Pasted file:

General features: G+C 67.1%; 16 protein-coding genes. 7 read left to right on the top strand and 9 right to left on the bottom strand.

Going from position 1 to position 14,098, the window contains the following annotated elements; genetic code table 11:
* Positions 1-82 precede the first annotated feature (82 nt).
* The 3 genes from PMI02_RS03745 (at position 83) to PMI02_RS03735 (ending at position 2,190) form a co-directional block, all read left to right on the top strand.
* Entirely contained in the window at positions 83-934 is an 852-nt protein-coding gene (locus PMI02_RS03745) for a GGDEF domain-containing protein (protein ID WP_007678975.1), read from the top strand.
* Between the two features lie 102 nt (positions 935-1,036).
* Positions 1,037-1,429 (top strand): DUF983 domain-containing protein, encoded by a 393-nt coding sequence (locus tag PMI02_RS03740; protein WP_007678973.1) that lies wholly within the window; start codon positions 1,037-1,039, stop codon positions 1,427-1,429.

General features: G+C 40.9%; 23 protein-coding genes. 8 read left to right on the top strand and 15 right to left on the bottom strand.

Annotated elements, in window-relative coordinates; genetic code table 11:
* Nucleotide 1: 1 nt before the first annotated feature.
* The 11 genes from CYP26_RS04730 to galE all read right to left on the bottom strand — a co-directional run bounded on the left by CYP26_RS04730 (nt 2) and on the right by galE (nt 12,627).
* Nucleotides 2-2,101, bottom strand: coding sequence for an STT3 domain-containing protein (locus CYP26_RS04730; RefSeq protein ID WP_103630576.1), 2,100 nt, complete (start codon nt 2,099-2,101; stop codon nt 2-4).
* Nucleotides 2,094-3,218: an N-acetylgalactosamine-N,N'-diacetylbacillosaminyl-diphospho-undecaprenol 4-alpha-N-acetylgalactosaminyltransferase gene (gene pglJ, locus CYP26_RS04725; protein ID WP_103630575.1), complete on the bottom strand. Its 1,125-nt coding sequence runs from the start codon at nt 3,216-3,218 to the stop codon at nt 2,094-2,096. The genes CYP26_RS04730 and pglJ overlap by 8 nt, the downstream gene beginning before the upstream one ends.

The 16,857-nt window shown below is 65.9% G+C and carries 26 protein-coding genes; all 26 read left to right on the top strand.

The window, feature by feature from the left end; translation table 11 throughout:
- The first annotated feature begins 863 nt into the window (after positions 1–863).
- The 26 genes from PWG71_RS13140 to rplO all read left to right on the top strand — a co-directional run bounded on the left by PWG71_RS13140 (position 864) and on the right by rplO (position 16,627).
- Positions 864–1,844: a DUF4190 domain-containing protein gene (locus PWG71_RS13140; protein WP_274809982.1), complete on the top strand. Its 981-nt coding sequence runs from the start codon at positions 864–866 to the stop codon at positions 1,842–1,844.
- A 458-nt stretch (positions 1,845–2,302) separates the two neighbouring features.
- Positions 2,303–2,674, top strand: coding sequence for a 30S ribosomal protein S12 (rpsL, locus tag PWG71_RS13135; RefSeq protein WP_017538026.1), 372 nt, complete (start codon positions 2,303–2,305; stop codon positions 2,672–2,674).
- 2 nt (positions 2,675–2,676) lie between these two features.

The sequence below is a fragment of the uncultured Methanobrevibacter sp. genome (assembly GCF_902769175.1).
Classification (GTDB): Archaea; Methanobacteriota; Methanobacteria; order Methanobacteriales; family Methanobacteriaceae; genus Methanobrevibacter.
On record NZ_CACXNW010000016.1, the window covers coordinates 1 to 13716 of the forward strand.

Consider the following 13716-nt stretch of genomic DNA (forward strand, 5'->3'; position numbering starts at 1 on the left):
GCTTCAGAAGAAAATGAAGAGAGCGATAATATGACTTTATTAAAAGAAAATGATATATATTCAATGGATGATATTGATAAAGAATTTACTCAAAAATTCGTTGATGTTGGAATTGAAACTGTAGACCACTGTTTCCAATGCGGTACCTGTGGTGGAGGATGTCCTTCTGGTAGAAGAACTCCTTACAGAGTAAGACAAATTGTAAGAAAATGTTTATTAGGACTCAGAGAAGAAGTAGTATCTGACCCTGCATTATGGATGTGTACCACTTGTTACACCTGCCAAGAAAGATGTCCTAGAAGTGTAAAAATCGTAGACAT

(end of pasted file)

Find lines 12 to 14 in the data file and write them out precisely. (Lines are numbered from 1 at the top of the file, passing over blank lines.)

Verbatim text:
* Nucleotides 2-2,101, bottom strand: coding sequence for an STT3 domain-containing protein (locus CYP26_RS04730; RefSeq protein ID WP_103630576.1), 2,100 nt, complete (start codon nt 2,099-2,101; stop codon nt 2-4).
* Nucleotides 2,094-3,218: an N-acetylgalactosamine-N,N'-diacetylbacillosaminyl-diphospho-undecaprenol 4-alpha-N-acetylgalactosaminyltransferase gene (gene pglJ, locus CYP26_RS04725; protein ID WP_103630575.1), complete on the bottom strand. Its 1,125-nt coding sequence runs from the start codon at nt 3,216-3,218 to the stop codon at nt 2,094-2,096. The genes CYP26_RS04730 and pglJ overlap by 8 nt, the downstream gene beginning before the upstream one ends.

The 16,857-nt window shown below is 65.9% G+C and carries 26 protein-coding genes; all 26 read left to right on the top strand.